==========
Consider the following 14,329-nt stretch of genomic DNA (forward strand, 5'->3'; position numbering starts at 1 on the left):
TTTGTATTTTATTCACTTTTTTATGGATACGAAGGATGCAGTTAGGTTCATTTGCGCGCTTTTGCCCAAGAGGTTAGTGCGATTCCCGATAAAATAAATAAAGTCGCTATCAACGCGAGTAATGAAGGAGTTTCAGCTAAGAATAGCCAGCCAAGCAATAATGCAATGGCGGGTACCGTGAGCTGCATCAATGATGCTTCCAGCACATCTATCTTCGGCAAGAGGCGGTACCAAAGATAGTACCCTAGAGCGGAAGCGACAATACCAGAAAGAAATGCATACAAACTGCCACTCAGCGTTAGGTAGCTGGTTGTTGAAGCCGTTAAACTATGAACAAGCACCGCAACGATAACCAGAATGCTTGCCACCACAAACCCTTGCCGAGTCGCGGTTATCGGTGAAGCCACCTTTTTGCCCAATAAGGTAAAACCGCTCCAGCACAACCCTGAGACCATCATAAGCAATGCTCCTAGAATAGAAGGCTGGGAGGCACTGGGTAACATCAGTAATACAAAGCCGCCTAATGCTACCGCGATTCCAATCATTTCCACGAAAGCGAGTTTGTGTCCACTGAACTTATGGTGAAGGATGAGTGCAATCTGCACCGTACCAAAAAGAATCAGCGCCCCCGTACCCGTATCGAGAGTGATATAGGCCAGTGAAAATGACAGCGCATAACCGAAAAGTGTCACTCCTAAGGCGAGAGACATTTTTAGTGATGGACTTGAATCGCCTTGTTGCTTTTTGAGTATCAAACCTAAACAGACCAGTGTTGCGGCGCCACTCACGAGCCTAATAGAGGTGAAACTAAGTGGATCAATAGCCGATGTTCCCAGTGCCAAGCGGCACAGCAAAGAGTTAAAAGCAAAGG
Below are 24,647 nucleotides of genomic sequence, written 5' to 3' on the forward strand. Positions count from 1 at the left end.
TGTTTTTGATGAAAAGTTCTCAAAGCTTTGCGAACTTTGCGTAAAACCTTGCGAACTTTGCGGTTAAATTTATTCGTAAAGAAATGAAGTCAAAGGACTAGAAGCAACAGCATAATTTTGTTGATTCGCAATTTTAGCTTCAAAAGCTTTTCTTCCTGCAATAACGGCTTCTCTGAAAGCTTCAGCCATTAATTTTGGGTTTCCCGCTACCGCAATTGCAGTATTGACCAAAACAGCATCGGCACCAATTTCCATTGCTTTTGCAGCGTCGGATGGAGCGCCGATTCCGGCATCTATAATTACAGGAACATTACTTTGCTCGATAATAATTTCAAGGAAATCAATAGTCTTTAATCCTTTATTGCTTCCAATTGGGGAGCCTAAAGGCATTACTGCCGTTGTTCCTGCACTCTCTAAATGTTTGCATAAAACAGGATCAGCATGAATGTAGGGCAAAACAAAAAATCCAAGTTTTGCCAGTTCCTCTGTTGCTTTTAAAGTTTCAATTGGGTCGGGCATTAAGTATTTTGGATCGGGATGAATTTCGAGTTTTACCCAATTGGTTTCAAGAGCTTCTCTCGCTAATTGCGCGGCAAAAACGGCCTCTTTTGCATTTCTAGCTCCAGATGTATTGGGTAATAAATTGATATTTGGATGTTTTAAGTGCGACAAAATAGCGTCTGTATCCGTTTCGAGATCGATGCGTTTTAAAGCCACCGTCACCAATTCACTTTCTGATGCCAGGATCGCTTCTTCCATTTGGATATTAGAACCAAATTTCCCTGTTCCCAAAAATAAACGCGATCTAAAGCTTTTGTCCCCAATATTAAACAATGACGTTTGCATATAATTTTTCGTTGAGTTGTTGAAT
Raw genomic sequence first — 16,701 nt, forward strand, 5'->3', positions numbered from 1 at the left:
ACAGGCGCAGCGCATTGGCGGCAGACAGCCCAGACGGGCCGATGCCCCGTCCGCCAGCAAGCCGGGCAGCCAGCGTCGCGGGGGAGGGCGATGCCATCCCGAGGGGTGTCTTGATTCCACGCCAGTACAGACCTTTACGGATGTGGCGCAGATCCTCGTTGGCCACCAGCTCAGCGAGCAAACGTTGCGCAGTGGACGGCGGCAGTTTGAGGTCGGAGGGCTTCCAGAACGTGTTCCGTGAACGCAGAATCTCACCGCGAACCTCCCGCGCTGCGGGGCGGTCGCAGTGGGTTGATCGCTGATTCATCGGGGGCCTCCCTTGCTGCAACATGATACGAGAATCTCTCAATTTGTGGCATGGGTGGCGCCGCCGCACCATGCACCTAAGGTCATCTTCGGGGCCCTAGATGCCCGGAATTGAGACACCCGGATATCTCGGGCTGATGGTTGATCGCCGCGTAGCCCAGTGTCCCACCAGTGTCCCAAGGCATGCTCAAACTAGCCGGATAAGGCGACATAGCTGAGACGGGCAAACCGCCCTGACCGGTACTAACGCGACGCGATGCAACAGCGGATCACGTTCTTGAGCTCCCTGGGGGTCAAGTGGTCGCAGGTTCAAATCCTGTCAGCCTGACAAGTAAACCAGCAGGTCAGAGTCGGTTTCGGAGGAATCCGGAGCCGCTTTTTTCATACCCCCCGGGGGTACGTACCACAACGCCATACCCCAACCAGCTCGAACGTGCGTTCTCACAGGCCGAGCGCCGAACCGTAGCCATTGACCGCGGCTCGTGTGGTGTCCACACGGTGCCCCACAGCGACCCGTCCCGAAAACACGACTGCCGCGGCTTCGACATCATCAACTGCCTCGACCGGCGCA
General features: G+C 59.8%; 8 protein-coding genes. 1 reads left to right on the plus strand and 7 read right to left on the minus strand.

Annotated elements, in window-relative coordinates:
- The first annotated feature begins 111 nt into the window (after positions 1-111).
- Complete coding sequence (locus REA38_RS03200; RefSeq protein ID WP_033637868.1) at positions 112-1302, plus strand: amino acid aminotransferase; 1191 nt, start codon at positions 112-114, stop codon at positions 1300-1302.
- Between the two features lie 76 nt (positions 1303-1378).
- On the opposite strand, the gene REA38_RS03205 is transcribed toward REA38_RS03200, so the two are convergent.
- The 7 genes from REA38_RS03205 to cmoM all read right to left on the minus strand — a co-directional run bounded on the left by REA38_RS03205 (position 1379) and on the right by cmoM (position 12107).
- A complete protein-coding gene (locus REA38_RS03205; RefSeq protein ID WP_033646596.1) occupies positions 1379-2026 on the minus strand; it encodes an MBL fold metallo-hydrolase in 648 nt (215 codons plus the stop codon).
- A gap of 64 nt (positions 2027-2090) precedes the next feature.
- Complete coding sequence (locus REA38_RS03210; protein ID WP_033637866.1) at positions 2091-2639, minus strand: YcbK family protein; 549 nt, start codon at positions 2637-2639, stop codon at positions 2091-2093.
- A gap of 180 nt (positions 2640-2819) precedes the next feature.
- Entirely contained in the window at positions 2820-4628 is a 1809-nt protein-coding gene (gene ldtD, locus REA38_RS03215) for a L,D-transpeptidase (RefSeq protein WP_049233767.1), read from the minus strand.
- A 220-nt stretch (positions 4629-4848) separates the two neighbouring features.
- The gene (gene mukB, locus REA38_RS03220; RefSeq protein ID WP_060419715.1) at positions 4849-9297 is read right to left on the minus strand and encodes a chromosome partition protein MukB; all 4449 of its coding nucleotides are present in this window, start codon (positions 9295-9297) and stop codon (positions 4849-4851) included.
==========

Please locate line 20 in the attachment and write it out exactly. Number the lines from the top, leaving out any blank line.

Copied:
- The gene (gene mukB, locus REA38_RS03220; RefSeq protein ID WP_060419715.1) at positions 4849-9297 is read right to left on the minus strand and encodes a chromosome partition protein MukB; all 4449 of its coding nucleotides are present in this window, start codon (positions 9295-9297) and stop codon (positions 4849-4851) included.